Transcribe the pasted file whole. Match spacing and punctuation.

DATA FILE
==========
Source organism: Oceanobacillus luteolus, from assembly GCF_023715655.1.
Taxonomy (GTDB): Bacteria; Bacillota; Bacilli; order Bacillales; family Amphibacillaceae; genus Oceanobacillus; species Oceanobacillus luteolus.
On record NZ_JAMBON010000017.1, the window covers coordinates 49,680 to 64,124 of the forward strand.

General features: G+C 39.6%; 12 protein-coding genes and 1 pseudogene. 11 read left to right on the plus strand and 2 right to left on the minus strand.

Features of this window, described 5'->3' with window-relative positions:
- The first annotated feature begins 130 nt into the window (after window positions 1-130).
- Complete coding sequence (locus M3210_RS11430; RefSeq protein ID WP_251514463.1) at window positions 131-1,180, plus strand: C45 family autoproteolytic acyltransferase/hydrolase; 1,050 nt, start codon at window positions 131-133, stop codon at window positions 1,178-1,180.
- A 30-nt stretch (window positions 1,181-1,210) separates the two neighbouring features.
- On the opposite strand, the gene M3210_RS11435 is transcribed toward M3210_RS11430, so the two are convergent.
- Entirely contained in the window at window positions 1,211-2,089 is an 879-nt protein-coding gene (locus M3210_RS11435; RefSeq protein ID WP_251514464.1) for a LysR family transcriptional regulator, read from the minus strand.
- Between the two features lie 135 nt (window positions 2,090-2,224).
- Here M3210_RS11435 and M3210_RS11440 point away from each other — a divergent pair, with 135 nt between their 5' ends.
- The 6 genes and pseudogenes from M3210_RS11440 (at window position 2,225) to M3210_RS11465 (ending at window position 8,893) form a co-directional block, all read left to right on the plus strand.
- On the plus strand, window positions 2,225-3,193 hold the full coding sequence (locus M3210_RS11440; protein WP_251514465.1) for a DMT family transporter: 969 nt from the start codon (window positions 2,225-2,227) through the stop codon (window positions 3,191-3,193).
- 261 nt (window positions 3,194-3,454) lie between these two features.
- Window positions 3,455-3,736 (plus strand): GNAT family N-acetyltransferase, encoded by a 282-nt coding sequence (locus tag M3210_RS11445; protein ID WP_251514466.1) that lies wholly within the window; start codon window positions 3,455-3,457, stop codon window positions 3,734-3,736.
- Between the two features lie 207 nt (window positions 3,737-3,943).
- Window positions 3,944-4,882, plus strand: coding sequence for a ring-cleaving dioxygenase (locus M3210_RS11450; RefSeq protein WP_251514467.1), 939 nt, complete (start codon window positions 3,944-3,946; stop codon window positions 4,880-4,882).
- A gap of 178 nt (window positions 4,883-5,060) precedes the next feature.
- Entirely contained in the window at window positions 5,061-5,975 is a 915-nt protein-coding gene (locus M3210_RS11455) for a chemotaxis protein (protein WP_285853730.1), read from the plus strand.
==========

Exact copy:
Source organism: Oceanobacillus luteolus, from assembly GCF_023715655.1.
Taxonomy (GTDB): Bacteria; Bacillota; Bacilli; order Bacillales; family Amphibacillaceae; genus Oceanobacillus; species Oceanobacillus luteolus.
On record NZ_JAMBON010000017.1, the window covers coordinates 49,680 to 64,124 of the forward strand.

General features: G+C 39.6%; 12 protein-coding genes and 1 pseudogene. 11 read left to right on the plus strand and 2 right to left on the minus strand.

Features of this window, described 5'->3' with window-relative positions:
- The first annotated feature begins 130 nt into the window (after window positions 1-130).
- Complete coding sequence (locus M3210_RS11430; RefSeq protein ID WP_251514463.1) at window positions 131-1,180, plus strand: C45 family autoproteolytic acyltransferase/hydrolase; 1,050 nt, start codon at window positions 131-133, stop codon at window positions 1,178-1,180.
- A 30-nt stretch (window positions 1,181-1,210) separates the two neighbouring features.
- On the opposite strand, the gene M3210_RS11435 is transcribed toward M3210_RS11430, so the two are convergent.
- Entirely contained in the window at window positions 1,211-2,089 is an 879-nt protein-coding gene (locus M3210_RS11435; RefSeq protein ID WP_251514464.1) for a LysR family transcriptional regulator, read from the minus strand.
- Between the two features lie 135 nt (window positions 2,090-2,224).
- Here M3210_RS11435 and M3210_RS11440 point away from each other — a divergent pair, with 135 nt between their 5' ends.
- The 6 genes and pseudogenes from M3210_RS11440 (at window position 2,225) to M3210_RS11465 (ending at window position 8,893) form a co-directional block, all read left to right on the plus strand.
- On the plus strand, window positions 2,225-3,193 hold the full coding sequence (locus M3210_RS11440; protein WP_251514465.1) for a DMT family transporter: 969 nt from the start codon (window positions 2,225-2,227) through the stop codon (window positions 3,191-3,193).
- 261 nt (window positions 3,194-3,454) lie between these two features.
- Window positions 3,455-3,736 (plus strand): GNAT family N-acetyltransferase, encoded by a 282-nt coding sequence (locus tag M3210_RS11445; protein ID WP_251514466.1) that lies wholly within the window; start codon window positions 3,455-3,457, stop codon window positions 3,734-3,736.
- Between the two features lie 207 nt (window positions 3,737-3,943).
- Window positions 3,944-4,882, plus strand: coding sequence for a ring-cleaving dioxygenase (locus M3210_RS11450; RefSeq protein WP_251514467.1), 939 nt, complete (start codon window positions 3,944-3,946; stop codon window positions 4,880-4,882).
- A gap of 178 nt (window positions 4,883-5,060) precedes the next feature.
- Entirely contained in the window at window positions 5,061-5,975 is a 915-nt protein-coding gene (locus M3210_RS11455) for a chemotaxis protein (protein WP_285853730.1), read from the plus strand.